Cephalometric Assessment of Craniofacial Morphology in Patients With Treacher Collins Syndrome

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Background and Purpose

Treacher Collins syndrome is an autosomal dominant craniofacial disorder affecting derivatives of the first and second branchial arches. Given the conflicting reports in the literature regarding the extent of anterior-posterior and vertical (superior-inferior) dysplasia of the cranial base, maxilla, and mandible, this study was designed to provide a comprehensive lateral cephalometric assessment of the craniofacial morphology of unoperated patients with Treacher Collins syndrome.


The records of 45 patients with Treacher Collins syndrome registered at the Institute of Reconstructive Plastic Surgery of the NYU Langone Medical Center from the period of 1975 to 2008 were reviewed. Inclusion criteria included (1) patients between with the ages of 5 and 17 years, (2) no history of prior surgical intervention to correct skeletal deformity, and (3) diagnostic quality lateral cephalograms. Twenty patients satisfied the inclusion criteria with 12 male and 8 female patients in the sample and a mean age at the time of the lateral cephalogram of 8.8 years (range 5.2 to 16.7 years). Thirty angular and linear variables were measured to assess anterior-posterior and vertical (superior-inferior) position of the cranial base, maxilla, and mandible. Each patient’s measurements were compared to age-matched and sex-matched control samples derived from the Moyers growth studies. The mean and standard deviation for each variable was then determined.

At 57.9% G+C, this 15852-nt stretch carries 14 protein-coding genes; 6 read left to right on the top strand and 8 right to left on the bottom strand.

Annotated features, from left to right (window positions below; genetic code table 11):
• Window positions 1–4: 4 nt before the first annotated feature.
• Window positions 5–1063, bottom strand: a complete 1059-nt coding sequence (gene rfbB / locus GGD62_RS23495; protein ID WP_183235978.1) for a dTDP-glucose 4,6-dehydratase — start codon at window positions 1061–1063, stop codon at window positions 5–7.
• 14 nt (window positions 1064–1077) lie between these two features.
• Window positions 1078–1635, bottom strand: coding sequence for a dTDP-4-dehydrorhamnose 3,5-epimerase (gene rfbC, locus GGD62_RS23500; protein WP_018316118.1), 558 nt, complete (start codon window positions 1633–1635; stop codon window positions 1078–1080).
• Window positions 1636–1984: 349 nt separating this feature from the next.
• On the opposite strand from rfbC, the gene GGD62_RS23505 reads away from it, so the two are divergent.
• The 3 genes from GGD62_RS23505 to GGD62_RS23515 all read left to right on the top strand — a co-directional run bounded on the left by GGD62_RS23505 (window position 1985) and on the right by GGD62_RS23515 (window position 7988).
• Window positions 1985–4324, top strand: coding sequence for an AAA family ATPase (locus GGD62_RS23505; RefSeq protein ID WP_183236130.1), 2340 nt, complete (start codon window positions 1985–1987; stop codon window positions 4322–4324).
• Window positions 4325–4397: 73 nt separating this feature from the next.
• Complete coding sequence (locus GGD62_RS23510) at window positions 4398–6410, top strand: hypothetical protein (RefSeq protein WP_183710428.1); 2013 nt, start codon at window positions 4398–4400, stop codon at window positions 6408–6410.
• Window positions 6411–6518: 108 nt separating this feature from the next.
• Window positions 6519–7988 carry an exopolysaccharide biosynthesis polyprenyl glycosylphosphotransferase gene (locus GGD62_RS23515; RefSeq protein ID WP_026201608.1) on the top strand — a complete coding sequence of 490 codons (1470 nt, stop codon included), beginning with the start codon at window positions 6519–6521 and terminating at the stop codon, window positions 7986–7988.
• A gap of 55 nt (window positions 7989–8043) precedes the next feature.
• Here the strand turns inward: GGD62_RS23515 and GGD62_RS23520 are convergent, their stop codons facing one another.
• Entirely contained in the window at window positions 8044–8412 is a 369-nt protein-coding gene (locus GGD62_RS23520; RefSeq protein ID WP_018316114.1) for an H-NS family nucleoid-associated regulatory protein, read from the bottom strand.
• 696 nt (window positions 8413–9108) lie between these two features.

Lateral cephalometric analysis showed decreased anterior, posterior, and total cranial base lengths and a reduced cranial base angle. The anteroposterior dimension or length of the maxilla is deficient and the maxilla is positioned posteriorly with respect to the cranial base. Both anterior and posterior facial heights (superior-inferior dimension) are decreased. Lower face height is increased, whereas total face is decreased. The maxillary and functional occlusal planes are tipped upwards posteriorly. The mandibular morphology is characteristically small in both body length and total mandibular length, and the maximum ramus width is also deficient. The mandibular plane angle and gonial angle are increased. The mandible is retropositioned.


A lateral cephalometric analysis is described that provides a skeletal basis for the hallmark clinical findings associated with Treacher Collins syndrome. This is of importance because an understanding of the underlying skeletal dysmorphology may shed light on the etiology and growth pattern, and impacts the overall treatment planning for skeletal correction.

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